In an effort to keep active this winter, we decided to get our thirteen-year-old son the “Wii Fit” machine. This machine consists of a pad you stand on that is hooked to a computer that is hooked to a television that is hooked to a wand of some kind that somehow talks to the television that talks back to the computer that tells the television what to play– near as I can figure.
We left the machine with my kids, and within five minutes the whole thing was working. I do have some pretty smart kinfolk.
I watched as they jumped off a ski jump, ran through an obstacle course, hula-hooped, and rode bicycles until I was finally sucked into it. The snow-ball fighting was the last straw, as I fancy myself quite an expert in that particular field.
My son got me started one morning when it was just the two of us. “Don’t be scared, Dad,” were my son’s words. Why would I be scared? The first thing I had to do was stand on the pad so it could send my weight to the computer, at which time the computer told the television to ask me when my birthday was, how tall I am, and if I could please put some socks on. Actually, I think my son was the one who asked about the socks, but I wanted my real weight, so I left them on the floor.
Even without my socks, the machine told the television to tell me that I was obese– big surprise.
The next test was like standing on water skis to me, and I grew up on water skis, so I did very well with that. At least that’s what the computer told the television to tell me. The computer calculated my Wii fit age at thirty-eight years old, fourteen years younger than my actual age.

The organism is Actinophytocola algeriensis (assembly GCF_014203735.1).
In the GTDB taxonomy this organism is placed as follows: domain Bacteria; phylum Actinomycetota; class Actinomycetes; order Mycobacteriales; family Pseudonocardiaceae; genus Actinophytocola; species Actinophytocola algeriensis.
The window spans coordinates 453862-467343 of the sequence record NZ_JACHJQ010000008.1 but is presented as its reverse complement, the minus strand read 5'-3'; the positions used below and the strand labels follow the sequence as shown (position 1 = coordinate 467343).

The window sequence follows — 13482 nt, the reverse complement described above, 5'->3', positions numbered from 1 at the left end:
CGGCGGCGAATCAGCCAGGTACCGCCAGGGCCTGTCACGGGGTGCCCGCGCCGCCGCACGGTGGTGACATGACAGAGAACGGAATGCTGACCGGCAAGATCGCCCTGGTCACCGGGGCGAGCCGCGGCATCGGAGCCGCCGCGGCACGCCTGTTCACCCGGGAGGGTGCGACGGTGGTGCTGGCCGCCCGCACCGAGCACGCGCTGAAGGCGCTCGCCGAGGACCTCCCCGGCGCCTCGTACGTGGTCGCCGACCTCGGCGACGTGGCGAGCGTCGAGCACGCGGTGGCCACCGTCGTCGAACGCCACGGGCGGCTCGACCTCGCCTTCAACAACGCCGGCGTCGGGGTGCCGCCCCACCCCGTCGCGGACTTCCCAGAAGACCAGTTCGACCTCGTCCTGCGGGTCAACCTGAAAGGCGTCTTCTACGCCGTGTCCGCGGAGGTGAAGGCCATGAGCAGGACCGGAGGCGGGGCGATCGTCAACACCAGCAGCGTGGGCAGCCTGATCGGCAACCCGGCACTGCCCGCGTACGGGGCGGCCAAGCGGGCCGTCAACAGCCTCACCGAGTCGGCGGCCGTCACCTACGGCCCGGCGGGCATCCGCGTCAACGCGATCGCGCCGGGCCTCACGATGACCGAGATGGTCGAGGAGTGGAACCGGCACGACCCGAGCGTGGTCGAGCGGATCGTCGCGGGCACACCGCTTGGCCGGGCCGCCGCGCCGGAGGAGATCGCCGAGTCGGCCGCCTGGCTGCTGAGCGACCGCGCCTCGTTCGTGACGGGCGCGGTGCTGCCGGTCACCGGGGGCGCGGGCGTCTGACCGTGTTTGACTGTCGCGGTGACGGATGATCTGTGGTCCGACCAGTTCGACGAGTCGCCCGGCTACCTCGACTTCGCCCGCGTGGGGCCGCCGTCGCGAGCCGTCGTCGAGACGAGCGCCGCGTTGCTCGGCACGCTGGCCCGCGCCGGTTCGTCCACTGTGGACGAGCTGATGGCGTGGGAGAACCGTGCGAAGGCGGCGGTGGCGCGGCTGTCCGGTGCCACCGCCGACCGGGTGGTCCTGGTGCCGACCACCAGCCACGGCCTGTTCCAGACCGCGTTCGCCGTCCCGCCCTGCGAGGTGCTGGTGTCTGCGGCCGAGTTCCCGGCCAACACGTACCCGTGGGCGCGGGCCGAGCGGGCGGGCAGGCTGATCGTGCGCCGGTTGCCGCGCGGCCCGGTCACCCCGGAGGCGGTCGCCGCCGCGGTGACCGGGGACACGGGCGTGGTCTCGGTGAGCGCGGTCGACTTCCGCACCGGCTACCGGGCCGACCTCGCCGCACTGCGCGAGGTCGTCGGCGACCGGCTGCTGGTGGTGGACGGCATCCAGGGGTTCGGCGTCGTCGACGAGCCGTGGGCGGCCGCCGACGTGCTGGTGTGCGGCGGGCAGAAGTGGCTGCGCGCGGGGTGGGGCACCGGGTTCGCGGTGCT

My son was busy checking the electrical connections in disbelief as I danced around the pad. Apparently, if a person can fake water ski on a pad, it keeps him young.
So now I was ready to try throwing snowballs or ski jumping. But before letting me play, the computer told the television to make me build a cartoon character that looks like me. “That should be easy enough,” I thought to myself. I changed my hair color and side burns and put on a bright yellow jump suit. I always wanted to wear a yellow jump suit.
When I was finished, my son waved the wand at the television, and, just like that, my cartoon character poofed out like the “Stay-Puft” marshmallow guy. He laughed and laughed as he toggled me back and forth from fat to skinny.
“What was that about?” I asked. He finally quit laughing long enough to tell me the computer was making me look like a marshmallow as a motivational tool to give me incentive to lose weight.
(Listen up, Wii executives– this is not a very good incentive to lose weight.)
By the time I got around to playing any games, I was already worn out.
“Are there any games where I get to sit down?” I asked.
“There is one game,” he said. “You just have to sit very still and watch a candle burn down,” he added.
“Sign me up.”
I sat very still on the pad as the candle burned slowly down, all the time the computer was telling the television to scare me with loud noises and video flashes. Within minutes, I had mastered the art of sitting still while the candle burned all the way down. My son was quite impressed.
I did try the ski jumping, but I kept falling like that guy that made the term “agony of defeat” famous. The obstacle course was fun, but the pad kept telling the computer to tell the television to tell me not to jump on it so hard. I couldn’t help it.
Anyway, after a week, I have convinced the pad to tell the computer to tell the television to make me thinner, but I have a long way to go. Wish me luck.